Fortunately, we received a lot of support from our team in Singapore and our partners in Myanmar. We had five senior consultants from RICE Singapore fly down to facilitate some of the key sessions, and experts who were very kind to lend their time for this, such as the Head of Communications for WWF-Myanmar (our client) who ran an advocacy comms workshop.
Everything they say about emerging markets is true: unpredictable, high-growth / high risk, volatile, and there is a huge talent gap. These are all realities that are present and ever-changing.
The key is to be on the ground and adaptable. In the beginning, from 2014 and until mid-2015, I was in and out of the country as I was still based in Singapore. It was not until I moved to Yangon that I saw the market with a sharper focus. You have to be on the ground to build the network, knowledge, and business acumen needed to succeed.
You also have to recognise what you do not know and constantly strive to learn. Don’t assume. Don’t under or over-estimate. Observe with respect. Embrace the culture and listen to the locals. Contribute where you can and don’t be afraid.
You need to find ways to work around certain barriers, such as language (I’ve started learning but can’t really speak Burmese!); and finding a segment of the business that will allow you to work around that barrier until you can overcome it. Finally, build a solid, highly-trained local team. For RICE Myanmar it’s always been our long-term plan and ambition to build an agency run by local staff.
A big misconception is that it’s easy. It’s not! Emerging markets like Myanmar are incredibly challenging but I guess, that makes it all rewarding if you succeed!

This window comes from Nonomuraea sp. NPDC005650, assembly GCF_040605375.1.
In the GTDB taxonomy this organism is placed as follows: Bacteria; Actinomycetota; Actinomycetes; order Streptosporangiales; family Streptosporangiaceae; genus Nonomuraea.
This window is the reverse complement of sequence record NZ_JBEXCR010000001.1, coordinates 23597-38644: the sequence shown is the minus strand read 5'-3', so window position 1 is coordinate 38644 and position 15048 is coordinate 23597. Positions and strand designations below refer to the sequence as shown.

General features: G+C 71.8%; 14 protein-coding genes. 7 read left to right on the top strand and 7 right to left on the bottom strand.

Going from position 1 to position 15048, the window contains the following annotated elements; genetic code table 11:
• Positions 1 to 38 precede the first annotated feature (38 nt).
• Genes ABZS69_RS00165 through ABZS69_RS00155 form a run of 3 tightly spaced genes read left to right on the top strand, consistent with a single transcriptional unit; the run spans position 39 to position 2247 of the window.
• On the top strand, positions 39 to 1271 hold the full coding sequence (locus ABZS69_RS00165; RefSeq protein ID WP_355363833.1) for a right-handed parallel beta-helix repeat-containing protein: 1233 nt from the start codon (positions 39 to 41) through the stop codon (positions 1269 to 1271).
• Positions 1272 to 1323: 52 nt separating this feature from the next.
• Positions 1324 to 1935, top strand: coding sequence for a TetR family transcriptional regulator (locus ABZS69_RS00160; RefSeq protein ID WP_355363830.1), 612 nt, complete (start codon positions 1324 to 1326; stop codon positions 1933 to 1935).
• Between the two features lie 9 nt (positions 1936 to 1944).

As a communications market, Myanmar has changed significantly since RICE set up four years ago. Back then, you’d have to spend a lot of time explaining what PR and advertising agencies do. Now there is greater understanding of the role of agencies and how they can support corporates, NGOs and governments. Technology has also made a huge impact on the media and communications landscape. Campaigns are becoming more creative, more sophisticated. Agencies thus need to up their game, propose ideas that will raise the standards and push as far as possible but still ever-cognizant of what works in the local context.
The comms industry is female-dominated, yet this is not reflected in leadership positions, what can PR companies and female comms professionals do to change this?
Help make the achievements of female professionals more visible. Elevate wins – big or small – by the women that we work with or for; and for women already fortunate to be in leadership positions to be quick in identifying young women who have the potential and passion, train and help open doors for them.
When it comes to diversity though, for me it isn’t or shouldn’t just be about gender. We in the communications industry should contribute to increasing diversity in leadership positions and do so beyond gender, i.e. male and female – but across the board LGBT, race, ethnicity and social class. We should encourage leadership ambition from all backgrounds and work towards equal opportunities for everyone.
Want to learn more about our Myanmar office? Drop us a note !